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Doctors listen to patient preferences…if they are white


Study finds doctors more likely to listen to patient preferences if they are white and make at least $75,000 a year

A study funded by the SCAN Foundation found that while 72.6% of U.S. adults aged 50 and older feel their care preferences were always or usually considered by health care providers, but stark racial, economic, and geographic inequities remain.

Doctor and patient: ©Goodluz - stock.adobe.com

Doctor and patient: ©Goodluz - stock.adobe.com

Examples of care preferences include what medications and treatments a person prefers, the care facility where they receive care, or trust in their clinicians’ experience or care demeanor.

According to the study, Hispanic (51.8%) and Black adults (61.8%) were less likely than white adults (83%) to report having their care preferences always or usually considered by clinicians.

“Ensuring personalized care as individuals age is vital for attaining quality outcomes and ensuring the utmost patient satisfaction,” said Sarita A. Mohanty, MD, MPH, MBA, president and CEO of The SCAN Foundation, in a statement. “Racial and ethnic disparities in how individuals perceive their care preferences being considered is deeply alarming and unacceptable. When preferences are not asked and respected, suboptimal care results.”

The study also found that a patient’s income also matters. Adults aged 50+ with household incomes less than $30,000 were less likely to say their care preferences were “always” or “usually” considered (66.1%) compared to those with incomes above $75,000 (85.1%).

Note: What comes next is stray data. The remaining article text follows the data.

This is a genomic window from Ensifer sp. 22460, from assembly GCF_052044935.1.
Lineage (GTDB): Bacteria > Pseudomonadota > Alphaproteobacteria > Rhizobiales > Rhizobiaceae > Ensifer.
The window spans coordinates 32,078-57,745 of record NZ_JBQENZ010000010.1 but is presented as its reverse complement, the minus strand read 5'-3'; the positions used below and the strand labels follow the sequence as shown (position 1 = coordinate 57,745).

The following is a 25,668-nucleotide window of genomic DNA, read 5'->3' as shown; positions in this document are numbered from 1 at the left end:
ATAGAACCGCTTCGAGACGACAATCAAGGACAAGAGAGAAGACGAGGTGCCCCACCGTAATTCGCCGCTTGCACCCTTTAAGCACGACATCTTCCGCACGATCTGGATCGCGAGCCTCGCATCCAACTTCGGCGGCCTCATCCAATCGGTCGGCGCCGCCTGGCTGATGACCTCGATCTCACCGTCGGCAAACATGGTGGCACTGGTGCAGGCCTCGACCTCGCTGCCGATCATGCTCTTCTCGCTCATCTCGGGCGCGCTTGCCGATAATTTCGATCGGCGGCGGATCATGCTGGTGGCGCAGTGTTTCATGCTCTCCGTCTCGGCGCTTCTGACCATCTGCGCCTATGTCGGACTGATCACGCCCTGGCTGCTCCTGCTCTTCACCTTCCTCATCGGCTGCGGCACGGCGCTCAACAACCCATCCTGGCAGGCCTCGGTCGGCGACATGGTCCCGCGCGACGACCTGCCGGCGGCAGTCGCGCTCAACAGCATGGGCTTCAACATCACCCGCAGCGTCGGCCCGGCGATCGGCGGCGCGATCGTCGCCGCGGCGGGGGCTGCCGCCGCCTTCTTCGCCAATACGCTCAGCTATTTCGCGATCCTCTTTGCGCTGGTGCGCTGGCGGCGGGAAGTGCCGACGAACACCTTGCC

Patients from the same age bracket located in the South were also less likely to report their care preferences were always or usually followed (71.9%), compared to those in the Northeast (76.4%), West (76.5%), and Midwest (80.2%), according to the report.

Primary care physicians were more likely to listen to their patients’ preferences, with respondents with a primary care doctor reporting an increase in their care preferences being usually or always considered (77.1%).

“Numerous studies have shown that care that aligns with patient preferences is more effective,” said Marc Cohen, PhD, co-director of The LeadingAge LTSS Center at UMass Boston and research director at Community Catalyst that conducted the study, in a statement. “The health care system has a lot of work to do to address deep-seated inequities in how it listens and responds to patients of color.”

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